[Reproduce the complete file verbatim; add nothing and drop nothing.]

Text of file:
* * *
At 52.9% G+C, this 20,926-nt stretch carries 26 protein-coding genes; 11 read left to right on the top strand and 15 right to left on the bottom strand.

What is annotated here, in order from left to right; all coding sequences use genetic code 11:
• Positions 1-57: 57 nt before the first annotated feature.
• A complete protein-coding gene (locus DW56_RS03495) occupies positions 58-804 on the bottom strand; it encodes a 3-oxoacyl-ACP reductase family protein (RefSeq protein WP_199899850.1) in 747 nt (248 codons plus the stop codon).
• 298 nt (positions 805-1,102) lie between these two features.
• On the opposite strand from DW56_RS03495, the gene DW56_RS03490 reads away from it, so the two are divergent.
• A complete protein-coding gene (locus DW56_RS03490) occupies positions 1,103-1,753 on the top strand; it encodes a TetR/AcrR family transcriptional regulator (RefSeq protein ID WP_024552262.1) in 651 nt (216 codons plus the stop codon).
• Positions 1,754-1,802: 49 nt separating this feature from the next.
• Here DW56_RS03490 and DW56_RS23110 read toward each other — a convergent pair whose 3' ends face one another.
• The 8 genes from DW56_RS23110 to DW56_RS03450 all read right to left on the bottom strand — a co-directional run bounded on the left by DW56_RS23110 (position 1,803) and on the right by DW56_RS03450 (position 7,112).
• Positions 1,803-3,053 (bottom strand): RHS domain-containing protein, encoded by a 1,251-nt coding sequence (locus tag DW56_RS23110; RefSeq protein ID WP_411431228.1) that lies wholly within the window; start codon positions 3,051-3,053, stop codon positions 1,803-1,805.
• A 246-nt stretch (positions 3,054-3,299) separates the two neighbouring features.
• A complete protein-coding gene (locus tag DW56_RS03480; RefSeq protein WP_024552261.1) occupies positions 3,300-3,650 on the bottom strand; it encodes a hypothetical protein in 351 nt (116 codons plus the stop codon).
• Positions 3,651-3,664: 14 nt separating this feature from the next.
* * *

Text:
At 52.9% G+C, this 20,926-nt stretch carries 26 protein-coding genes; 11 read left to right on the top strand and 15 right to left on the bottom strand.

What is annotated here, in order from left to right; all coding sequences use genetic code 11:
• Positions 1-57: 57 nt before the first annotated feature.
• A complete protein-coding gene (locus DW56_RS03495) occupies positions 58-804 on the bottom strand; it encodes a 3-oxoacyl-ACP reductase family protein (RefSeq protein WP_199899850.1) in 747 nt (248 codons plus the stop codon).
• 298 nt (positions 805-1,102) lie between these two features.
• On the opposite strand from DW56_RS03495, the gene DW56_RS03490 reads away from it, so the two are divergent.
• A complete protein-coding gene (locus DW56_RS03490) occupies positions 1,103-1,753 on the top strand; it encodes a TetR/AcrR family transcriptional regulator (RefSeq protein ID WP_024552262.1) in 651 nt (216 codons plus the stop codon).
• Positions 1,754-1,802: 49 nt separating this feature from the next.
• Here DW56_RS03490 and DW56_RS23110 read toward each other — a convergent pair whose 3' ends face one another.
• The 8 genes from DW56_RS23110 to DW56_RS03450 all read right to left on the bottom strand — a co-directional run bounded on the left by DW56_RS23110 (position 1,803) and on the right by DW56_RS03450 (position 7,112).
• Positions 1,803-3,053 (bottom strand): RHS domain-containing protein, encoded by a 1,251-nt coding sequence (locus tag DW56_RS23110; RefSeq protein ID WP_411431228.1) that lies wholly within the window; start codon positions 3,051-3,053, stop codon positions 1,803-1,805.
• A 246-nt stretch (positions 3,054-3,299) separates the two neighbouring features.
• A complete protein-coding gene (locus tag DW56_RS03480; RefSeq protein WP_024552261.1) occupies positions 3,300-3,650 on the bottom strand; it encodes a hypothetical protein in 351 nt (116 codons plus the stop codon).
• Positions 3,651-3,664: 14 nt separating this feature from the next.